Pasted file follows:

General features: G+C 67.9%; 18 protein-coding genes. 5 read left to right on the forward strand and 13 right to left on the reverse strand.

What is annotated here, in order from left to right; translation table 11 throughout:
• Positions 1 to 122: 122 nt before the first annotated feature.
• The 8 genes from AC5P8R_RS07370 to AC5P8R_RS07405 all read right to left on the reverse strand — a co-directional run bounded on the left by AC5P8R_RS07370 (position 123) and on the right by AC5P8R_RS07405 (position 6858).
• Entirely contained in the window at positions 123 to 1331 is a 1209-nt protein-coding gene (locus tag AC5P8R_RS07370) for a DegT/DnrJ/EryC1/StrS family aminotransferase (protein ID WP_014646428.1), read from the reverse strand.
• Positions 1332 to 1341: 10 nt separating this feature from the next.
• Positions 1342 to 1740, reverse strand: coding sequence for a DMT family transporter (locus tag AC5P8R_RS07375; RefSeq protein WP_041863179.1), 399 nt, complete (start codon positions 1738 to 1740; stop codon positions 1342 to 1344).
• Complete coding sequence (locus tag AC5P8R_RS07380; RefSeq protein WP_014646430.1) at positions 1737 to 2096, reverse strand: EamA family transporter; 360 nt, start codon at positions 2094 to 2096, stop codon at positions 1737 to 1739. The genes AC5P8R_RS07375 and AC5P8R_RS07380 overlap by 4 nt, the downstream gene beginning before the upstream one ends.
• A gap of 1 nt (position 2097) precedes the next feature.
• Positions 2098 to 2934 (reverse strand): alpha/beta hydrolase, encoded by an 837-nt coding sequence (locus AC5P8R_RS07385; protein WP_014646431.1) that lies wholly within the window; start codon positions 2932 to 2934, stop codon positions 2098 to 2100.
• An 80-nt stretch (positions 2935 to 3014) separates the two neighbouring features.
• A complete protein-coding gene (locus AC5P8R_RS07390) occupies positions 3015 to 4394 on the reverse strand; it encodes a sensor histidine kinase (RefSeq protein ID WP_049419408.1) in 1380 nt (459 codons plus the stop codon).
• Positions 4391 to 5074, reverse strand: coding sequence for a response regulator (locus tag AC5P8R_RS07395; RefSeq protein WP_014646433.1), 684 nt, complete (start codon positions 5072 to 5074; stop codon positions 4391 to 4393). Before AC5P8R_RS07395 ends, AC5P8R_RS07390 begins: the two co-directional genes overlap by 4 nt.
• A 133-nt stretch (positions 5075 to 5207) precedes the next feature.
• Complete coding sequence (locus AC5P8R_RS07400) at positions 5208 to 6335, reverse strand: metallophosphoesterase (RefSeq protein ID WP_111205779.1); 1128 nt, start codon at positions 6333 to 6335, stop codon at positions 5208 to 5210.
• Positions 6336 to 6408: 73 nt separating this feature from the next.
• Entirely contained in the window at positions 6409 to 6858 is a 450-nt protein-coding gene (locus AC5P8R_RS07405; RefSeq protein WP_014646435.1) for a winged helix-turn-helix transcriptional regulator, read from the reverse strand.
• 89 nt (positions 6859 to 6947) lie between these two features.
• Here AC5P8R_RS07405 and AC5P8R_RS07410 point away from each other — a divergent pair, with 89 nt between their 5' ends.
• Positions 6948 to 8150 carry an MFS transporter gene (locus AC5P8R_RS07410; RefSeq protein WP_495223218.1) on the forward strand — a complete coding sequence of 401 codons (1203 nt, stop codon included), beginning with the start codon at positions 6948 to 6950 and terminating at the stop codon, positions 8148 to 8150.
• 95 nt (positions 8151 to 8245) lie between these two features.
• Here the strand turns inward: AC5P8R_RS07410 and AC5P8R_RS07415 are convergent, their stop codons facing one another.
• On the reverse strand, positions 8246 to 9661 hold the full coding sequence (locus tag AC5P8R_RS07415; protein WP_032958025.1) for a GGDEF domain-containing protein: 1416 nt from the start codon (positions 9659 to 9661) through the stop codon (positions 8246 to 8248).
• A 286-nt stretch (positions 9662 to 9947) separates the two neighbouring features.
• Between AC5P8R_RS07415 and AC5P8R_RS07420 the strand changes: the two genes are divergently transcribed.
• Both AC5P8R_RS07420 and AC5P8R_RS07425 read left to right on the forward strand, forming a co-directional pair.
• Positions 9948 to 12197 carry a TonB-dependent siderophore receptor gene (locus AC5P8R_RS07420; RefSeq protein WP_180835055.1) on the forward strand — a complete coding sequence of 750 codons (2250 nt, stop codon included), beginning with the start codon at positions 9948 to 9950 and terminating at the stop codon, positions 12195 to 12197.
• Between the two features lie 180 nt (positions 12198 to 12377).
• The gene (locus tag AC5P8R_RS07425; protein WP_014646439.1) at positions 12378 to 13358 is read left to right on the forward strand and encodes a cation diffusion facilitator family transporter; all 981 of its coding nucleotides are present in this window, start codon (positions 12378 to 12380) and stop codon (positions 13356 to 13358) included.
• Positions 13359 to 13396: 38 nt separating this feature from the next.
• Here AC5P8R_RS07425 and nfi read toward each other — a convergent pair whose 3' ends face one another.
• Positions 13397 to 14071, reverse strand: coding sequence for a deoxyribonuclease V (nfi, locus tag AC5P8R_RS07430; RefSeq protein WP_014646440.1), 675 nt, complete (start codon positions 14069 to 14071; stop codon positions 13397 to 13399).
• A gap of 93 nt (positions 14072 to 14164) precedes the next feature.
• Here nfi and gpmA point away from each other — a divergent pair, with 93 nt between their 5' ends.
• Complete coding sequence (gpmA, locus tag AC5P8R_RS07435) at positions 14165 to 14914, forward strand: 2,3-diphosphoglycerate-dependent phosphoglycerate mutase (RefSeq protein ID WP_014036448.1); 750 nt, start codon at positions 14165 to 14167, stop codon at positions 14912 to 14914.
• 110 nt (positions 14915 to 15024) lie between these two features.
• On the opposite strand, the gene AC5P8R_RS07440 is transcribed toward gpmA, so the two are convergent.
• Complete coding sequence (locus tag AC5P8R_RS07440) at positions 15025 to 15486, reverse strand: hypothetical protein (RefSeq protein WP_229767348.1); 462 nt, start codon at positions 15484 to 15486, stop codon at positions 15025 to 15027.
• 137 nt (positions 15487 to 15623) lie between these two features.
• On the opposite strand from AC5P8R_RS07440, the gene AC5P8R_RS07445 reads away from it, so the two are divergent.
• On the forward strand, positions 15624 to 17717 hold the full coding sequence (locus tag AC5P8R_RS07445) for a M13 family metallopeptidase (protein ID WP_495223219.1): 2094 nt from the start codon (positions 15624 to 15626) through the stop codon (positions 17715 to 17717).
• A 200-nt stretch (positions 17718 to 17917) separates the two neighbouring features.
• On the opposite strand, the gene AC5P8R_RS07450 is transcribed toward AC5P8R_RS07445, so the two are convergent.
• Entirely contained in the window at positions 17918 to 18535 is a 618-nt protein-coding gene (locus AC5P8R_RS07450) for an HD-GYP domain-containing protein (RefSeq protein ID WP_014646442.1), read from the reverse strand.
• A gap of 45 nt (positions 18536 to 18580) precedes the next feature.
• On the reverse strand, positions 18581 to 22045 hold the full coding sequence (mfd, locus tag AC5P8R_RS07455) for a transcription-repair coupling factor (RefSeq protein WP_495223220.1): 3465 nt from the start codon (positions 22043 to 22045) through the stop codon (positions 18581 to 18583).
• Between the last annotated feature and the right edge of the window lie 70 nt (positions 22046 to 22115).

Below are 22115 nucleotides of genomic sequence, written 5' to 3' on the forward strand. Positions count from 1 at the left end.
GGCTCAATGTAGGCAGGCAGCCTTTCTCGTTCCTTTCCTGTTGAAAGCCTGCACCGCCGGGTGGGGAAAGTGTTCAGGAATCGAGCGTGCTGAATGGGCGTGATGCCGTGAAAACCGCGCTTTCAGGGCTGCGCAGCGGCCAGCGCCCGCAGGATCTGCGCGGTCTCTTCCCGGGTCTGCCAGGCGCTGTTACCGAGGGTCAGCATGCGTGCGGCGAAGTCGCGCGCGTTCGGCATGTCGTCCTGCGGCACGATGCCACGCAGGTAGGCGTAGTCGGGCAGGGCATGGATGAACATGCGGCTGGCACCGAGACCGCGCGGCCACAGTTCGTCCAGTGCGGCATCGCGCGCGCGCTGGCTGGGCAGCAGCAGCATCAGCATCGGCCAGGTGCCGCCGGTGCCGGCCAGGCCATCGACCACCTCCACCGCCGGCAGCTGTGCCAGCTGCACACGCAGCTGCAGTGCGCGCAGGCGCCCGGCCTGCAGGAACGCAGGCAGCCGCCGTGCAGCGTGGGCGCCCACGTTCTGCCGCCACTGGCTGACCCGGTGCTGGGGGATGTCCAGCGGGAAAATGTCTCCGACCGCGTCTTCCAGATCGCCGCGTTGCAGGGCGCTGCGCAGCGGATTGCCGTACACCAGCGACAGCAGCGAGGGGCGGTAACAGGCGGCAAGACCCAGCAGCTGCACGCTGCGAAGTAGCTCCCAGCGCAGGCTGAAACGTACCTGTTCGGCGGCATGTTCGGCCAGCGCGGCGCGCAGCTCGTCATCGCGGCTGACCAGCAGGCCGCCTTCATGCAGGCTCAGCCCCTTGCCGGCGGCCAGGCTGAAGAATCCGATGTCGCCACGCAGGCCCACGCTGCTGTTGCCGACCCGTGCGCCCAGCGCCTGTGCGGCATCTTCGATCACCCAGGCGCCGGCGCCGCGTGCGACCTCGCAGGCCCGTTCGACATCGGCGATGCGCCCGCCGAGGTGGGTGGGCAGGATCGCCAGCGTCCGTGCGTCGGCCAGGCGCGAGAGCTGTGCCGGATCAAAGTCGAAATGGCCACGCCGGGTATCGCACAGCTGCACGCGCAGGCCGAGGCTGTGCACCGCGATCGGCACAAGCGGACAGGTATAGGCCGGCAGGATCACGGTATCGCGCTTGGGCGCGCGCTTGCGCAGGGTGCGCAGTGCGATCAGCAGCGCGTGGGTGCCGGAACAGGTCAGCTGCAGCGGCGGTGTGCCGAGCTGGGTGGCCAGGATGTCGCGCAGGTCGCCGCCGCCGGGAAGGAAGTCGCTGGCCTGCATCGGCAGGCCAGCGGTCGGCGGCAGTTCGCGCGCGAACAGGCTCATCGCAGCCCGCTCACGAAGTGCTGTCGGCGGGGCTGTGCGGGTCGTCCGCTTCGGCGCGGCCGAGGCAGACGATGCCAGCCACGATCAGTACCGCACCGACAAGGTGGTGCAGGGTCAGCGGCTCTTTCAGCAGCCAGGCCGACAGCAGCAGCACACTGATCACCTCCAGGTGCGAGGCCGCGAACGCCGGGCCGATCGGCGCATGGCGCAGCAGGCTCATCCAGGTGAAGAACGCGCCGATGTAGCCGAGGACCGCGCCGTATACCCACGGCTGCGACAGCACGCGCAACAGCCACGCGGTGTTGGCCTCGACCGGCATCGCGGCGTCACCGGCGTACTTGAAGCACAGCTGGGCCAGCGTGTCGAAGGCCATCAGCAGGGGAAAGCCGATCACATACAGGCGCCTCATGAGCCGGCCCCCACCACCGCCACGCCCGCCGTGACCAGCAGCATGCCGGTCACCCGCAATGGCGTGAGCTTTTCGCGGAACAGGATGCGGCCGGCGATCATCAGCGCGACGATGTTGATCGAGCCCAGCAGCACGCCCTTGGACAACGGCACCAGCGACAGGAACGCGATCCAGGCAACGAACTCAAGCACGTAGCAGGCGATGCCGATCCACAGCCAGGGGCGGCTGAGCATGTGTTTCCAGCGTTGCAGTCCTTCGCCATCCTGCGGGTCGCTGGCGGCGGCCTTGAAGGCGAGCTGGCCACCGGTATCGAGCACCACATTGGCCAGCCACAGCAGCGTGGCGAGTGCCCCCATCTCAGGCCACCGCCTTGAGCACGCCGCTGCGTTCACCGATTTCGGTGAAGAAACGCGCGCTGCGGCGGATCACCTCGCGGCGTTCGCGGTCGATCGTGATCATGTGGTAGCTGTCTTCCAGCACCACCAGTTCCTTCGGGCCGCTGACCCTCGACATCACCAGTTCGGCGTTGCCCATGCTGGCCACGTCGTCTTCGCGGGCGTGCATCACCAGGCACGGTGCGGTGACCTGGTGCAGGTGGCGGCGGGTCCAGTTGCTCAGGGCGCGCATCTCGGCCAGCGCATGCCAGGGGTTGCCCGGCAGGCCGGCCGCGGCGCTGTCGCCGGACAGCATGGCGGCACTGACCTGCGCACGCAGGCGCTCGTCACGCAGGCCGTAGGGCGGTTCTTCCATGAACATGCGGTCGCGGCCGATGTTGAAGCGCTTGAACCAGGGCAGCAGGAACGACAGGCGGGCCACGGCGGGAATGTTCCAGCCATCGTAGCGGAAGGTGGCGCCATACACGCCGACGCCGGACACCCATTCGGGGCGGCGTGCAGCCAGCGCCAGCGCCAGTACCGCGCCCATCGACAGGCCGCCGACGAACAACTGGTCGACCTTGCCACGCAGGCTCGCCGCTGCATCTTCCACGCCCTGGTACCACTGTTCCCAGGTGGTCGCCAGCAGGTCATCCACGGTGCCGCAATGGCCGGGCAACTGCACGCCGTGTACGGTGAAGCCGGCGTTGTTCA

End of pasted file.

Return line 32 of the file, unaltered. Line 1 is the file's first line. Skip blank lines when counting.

• Positions 13397 to 14071, reverse strand: coding sequence for a deoxyribonuclease V (nfi, locus tag AC5P8R_RS07430; RefSeq protein WP_014646440.1), 675 nt, complete (start codon positions 14069 to 14071; stop codon positions 13397 to 13399).